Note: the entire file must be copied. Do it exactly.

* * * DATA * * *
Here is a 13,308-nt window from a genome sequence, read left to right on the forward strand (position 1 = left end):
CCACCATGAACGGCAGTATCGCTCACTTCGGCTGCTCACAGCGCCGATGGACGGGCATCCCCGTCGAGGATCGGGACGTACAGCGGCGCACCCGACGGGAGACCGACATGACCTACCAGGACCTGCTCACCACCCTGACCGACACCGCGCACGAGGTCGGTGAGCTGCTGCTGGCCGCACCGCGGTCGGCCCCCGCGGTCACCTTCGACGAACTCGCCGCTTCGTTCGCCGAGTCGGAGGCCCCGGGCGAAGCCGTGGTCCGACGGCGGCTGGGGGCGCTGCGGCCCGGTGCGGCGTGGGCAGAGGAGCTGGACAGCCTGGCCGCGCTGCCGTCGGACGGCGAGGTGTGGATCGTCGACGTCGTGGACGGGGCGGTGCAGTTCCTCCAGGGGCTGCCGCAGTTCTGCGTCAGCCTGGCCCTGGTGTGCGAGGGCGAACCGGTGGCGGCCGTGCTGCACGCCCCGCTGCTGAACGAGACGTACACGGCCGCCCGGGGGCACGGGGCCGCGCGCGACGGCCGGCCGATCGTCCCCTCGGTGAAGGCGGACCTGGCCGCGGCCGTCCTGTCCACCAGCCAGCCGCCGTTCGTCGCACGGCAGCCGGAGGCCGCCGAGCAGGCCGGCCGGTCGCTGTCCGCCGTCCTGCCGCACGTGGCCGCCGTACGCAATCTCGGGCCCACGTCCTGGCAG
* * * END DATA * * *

Here is a 13,308-nt window from a genome sequence, read left to right on the forward strand (position 1 = left end):
CCACCATGAACGGCAGTATCGCTCACTTCGGCTGCTCACAGCGCCGATGGACGGGCATCCCCGTCGAGGATCGGGACGTACAGCGGCGCACCCGACGGGAGACCGACATGACCTACCAGGACCTGCTCACCACCCTGACCGACACCGCGCACGAGGTCGGTGAGCTGCTGCTGGCCGCACCGCGGTCGGCCCCCGCGGTCACCTTCGACGAACTCGCCGCTTCGTTCGCCGAGTCGGAGGCCCCGGGCGAAGCCGTGGTCCGACGGCGGCTGGGGGCGCTGCGGCCCGGTGCGGCGTGGGCAGAGGAGCTGGACAGCCTGGCCGCGCTGCCGTCGGACGGCGAGGTGTGGATCGTCGACGTCGTGGACGGGGCGGTGCAGTTCCTCCAGGGGCTGCCGCAGTTCTGCGTCAGCCTGGCCCTGGTGTGCGAGGGCGAACCGGTGGCGGCCGTGCTGCACGCCCCGCTGCTGAACGAGACGTACACGGCCGCCCGGGGGCACGGGGCCGCGCGCGACGGCCGGCCGATCGTCCCCTCGGTGAAGGCGGACCTGGCCGCGGCCGTCCTGTCCACCAGCCAGCCGCCGTTCGTCGCACGGCAGCCGGAGGCCGCCGAGCAGGCCGGCCGGTCGCTGTCCGCCGTCCTGCCGCACGTGGCCGCCGTACGCAATCTCGGGCCCACGTCCTGGCAG